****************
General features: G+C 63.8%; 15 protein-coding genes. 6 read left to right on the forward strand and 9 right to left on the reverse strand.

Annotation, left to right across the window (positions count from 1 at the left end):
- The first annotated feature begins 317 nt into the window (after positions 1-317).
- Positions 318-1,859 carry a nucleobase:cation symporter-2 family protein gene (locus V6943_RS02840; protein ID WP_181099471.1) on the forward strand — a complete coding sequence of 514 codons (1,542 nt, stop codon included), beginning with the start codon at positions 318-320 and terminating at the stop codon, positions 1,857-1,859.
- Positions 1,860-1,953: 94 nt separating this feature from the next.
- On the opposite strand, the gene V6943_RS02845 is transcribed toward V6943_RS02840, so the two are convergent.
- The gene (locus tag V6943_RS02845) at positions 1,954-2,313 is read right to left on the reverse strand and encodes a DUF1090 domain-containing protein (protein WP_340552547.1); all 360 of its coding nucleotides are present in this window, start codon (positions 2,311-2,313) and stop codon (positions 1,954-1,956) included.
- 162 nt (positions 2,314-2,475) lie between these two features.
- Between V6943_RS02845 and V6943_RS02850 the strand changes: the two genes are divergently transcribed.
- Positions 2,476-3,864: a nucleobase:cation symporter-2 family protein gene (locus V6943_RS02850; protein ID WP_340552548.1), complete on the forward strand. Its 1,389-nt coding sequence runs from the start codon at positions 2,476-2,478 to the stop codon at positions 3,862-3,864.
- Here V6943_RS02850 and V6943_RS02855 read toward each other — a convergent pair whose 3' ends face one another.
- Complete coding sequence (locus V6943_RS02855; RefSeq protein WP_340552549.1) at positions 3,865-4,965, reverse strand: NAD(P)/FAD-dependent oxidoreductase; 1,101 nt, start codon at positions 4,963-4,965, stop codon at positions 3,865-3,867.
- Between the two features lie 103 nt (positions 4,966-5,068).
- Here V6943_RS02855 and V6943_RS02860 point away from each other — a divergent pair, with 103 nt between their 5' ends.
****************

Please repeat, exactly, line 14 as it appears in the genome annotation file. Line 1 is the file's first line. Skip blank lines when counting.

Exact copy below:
- Here V6943_RS02855 and V6943_RS02860 point away from each other — a divergent pair, with 103 nt between their 5' ends.